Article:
HtmlUnit has a WebAssert class that can be used for simple assertions on HTML pages.
To assert that the System configuration page contains the CVS SCM configuration entry:
TestCase as an RootAction
Instance of the test case being executed is added to Jenkins' URL space as /self because JenkinsRule is itself a RootAction. Among other things, this enables your test class to define Jelly views, and invoke it like j.createWebClient().goTo("self/myview").
Unit test harness contains a SecurityRealm implementation suitable for unit tests. This can be installed to as follows:
This virtual security realm allows login attempt by any user names so long as its password is exactly the same as the user name. WebClient.login method provides a convenient method that allows you to login a session object.
You can extend TestBuilder to write a one-off builder that can coordinate with your test. This is often convenient to stage things up for testing your Publisher, for example by placing files in the workspace, etc.
OneShotEvent is also often an useful companion so that the thread that runs your test method and the thread that runs the build can coordinate — for example, the following program have the main thread block until a build starts.
During the test, one might want to register extensions just during that particular test, for example to assist the test scenario. You can do this by defining such extension as a nested type of your test case class and put TestExtension instead of Extension.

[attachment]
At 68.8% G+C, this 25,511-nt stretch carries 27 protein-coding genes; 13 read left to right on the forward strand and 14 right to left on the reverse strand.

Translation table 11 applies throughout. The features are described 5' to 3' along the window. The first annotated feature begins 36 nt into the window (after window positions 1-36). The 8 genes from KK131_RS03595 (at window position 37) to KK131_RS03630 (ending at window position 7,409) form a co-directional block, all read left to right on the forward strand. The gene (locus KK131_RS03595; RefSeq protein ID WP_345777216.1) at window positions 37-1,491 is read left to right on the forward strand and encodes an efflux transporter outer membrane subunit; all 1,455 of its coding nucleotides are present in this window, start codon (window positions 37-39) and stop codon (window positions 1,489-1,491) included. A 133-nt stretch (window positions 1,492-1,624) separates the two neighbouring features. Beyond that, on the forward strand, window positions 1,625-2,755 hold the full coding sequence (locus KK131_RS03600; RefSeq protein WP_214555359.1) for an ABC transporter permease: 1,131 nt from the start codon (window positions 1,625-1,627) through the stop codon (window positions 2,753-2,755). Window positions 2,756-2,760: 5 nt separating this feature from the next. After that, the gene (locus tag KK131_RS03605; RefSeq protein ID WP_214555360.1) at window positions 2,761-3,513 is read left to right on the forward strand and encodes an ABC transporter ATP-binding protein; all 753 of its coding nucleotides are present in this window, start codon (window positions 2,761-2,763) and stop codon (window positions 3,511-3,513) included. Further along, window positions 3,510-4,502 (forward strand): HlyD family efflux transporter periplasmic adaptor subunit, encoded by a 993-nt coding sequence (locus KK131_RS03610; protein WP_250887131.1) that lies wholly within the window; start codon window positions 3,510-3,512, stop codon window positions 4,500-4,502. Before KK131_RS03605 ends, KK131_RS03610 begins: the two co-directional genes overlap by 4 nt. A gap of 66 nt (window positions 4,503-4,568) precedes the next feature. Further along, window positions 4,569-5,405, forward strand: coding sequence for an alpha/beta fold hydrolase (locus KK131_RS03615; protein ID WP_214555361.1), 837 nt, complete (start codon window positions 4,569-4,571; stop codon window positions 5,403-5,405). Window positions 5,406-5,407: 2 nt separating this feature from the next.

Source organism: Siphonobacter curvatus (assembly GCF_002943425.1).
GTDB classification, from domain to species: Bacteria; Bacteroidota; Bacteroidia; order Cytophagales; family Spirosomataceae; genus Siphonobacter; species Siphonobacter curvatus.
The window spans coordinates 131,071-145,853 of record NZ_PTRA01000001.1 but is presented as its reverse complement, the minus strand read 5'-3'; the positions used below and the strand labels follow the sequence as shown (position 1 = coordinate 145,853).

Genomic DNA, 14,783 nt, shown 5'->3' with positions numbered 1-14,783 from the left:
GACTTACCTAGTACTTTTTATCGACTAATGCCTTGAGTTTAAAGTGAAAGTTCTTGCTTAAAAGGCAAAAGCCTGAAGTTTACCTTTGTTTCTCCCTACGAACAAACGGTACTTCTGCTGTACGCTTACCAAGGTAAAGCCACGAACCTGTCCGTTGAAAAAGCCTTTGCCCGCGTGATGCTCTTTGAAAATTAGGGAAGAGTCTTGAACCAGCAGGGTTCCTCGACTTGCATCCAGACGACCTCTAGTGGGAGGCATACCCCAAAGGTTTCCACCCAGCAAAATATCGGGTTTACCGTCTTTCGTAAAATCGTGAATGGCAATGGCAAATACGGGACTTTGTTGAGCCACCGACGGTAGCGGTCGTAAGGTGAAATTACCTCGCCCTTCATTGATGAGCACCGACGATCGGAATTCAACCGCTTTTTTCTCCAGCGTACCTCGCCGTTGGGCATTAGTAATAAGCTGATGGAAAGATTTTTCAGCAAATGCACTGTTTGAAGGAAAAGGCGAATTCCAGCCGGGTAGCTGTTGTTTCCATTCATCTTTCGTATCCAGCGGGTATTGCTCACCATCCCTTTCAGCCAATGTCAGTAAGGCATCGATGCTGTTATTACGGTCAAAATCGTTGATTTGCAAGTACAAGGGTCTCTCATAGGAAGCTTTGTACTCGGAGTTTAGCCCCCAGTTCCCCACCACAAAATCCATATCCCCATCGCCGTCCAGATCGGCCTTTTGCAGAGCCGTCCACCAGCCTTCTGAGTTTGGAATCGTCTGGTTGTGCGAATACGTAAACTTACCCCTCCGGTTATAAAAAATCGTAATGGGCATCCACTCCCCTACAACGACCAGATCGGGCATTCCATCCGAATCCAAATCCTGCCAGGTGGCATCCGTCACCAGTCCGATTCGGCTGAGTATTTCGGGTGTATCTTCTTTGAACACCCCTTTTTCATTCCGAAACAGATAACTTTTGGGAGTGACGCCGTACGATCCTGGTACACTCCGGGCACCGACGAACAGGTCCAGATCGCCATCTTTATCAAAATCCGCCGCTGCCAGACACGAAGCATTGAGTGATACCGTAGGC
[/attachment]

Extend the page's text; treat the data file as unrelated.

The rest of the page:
It lets you tie an extension to just one test method, or all test methods on the same class.
See Unit Test on Windows.
There are several annotations in the Jenkins test framework.
Related issue id in tracker.
Production classes that tests are related to. Useful when the relationship between the test class name and the test target class is not obvious.
URL to the web page indicating a problem related to this test case.
URL to the e-mail archive. Look for the e-mail in http://jenkins.361315.n4.nabble.com/Jenkins-users-f361316.html or http://jenkins.361315.n4.nabble.com/Jenkins-dev-f387835.html
The specified class will be used to set up the test environment using HudsonTestCase.
Runs a test case with a data set local to test method or the test class.
This recipe allows your test case to start with the preset HUDSON_HOME data loaded either from your test method or from the test class.
Search is performed in this specific order. The fall back mechanism allows you to write one test class that interacts with different aspects of the same data set, by associating the dataset with a test class, or have a data set local to a specific test method.
The choice of zip and directory depends on the nature of the test data, as well as the size of it.
Runs a test case with one of the preset HUDSON_HOME data set:
Installs the specified plugin before launching Jenkins in the test. For now, this has to be one of the plugins statically available in resources "/plugins/NAME".
Runs a test case without create and tear down a Jenkins instance.
Runs a test case with the given timeout expressed in seconds.
HudsonTestCase is available for JUnit 3 tests. The functionality is similar to JenkinsRule.